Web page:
This paper explores the politics of conversion in the Colombian Amazon, comparing missionary narratives of conversion with indigenous accounts of conversion. It shows how conversion to Christianity articulates new meanings of indigeneity today in Amazonia. Using ethnographic evidence, documents and interviews, the paper demonstrates that neither the missionaries nor the indigenous populations view conversion only as rupture. Although they recognize the transformational process involved in conversion, they both emphasize cultural continuity, albeit for different reasons. It also analyses how indigenous pastors and missionaries combine narratives of rupture and narratives of continuity while articulating a new kind of indigeneity (Christian indigeneity), and a specific politics of conversion. In this context, politics of conversion articulates emergent regimes of indigeneity that postulate strong complementarities between Christianity and indigenous values.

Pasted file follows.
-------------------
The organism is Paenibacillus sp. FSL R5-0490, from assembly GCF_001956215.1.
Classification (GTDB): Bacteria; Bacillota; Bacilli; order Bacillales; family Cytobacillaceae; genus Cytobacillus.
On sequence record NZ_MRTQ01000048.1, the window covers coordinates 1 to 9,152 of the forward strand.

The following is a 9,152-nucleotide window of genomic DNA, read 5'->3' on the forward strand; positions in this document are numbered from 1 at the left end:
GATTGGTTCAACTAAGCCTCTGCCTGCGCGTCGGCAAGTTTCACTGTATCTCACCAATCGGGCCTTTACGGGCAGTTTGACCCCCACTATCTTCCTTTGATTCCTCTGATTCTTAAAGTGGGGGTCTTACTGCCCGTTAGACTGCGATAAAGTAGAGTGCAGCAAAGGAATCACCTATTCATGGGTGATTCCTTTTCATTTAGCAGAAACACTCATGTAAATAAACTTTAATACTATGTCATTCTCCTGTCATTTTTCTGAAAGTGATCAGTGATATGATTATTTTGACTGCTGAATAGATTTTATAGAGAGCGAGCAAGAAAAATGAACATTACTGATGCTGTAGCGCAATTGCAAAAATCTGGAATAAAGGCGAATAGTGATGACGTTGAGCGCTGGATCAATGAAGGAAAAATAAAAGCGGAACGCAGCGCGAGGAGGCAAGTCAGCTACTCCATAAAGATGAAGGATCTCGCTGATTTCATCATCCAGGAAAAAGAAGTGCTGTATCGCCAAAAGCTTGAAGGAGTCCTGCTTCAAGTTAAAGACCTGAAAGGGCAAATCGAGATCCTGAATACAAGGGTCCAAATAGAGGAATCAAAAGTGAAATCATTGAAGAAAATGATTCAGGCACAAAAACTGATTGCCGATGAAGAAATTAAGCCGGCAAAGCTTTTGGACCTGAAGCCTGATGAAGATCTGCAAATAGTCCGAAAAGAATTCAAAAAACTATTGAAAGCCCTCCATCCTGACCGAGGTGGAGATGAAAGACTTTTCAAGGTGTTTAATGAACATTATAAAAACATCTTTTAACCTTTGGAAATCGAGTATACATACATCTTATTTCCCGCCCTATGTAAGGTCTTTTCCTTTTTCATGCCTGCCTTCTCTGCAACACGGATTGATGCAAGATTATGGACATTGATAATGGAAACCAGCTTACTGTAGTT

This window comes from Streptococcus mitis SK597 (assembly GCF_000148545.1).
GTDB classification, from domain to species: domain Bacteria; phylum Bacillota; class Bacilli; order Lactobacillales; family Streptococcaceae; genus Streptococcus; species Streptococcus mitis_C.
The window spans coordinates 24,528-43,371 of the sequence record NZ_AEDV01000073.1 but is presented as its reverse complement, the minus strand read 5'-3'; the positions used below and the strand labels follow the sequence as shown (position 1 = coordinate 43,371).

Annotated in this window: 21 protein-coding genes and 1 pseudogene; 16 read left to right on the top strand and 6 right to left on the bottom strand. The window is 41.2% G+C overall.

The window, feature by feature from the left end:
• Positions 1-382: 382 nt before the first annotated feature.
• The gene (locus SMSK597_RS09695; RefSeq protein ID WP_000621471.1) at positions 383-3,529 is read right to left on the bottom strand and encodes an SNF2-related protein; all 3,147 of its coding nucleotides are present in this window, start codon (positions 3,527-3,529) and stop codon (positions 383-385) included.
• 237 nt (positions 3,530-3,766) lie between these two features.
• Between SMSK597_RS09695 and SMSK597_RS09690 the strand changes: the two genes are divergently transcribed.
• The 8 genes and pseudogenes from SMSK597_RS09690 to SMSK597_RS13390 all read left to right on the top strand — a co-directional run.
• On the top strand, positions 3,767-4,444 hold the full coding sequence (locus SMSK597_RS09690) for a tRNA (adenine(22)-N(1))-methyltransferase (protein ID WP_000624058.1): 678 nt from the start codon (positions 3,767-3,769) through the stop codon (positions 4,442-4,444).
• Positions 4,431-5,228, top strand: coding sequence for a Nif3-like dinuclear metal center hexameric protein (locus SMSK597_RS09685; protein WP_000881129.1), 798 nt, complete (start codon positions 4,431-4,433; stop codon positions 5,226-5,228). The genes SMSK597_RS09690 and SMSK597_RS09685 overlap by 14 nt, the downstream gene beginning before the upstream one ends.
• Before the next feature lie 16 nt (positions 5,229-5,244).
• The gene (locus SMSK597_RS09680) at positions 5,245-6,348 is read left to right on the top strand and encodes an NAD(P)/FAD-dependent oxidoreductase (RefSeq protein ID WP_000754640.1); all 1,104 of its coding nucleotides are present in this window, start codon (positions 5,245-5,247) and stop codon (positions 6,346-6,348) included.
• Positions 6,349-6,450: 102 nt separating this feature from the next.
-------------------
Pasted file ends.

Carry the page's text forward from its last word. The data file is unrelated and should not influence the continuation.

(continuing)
All Science Journal Classification (ASJC) codes
- Cultural Studies
- Religious studies
- Sociology and Political Science
- Social Sciences (miscellaneous)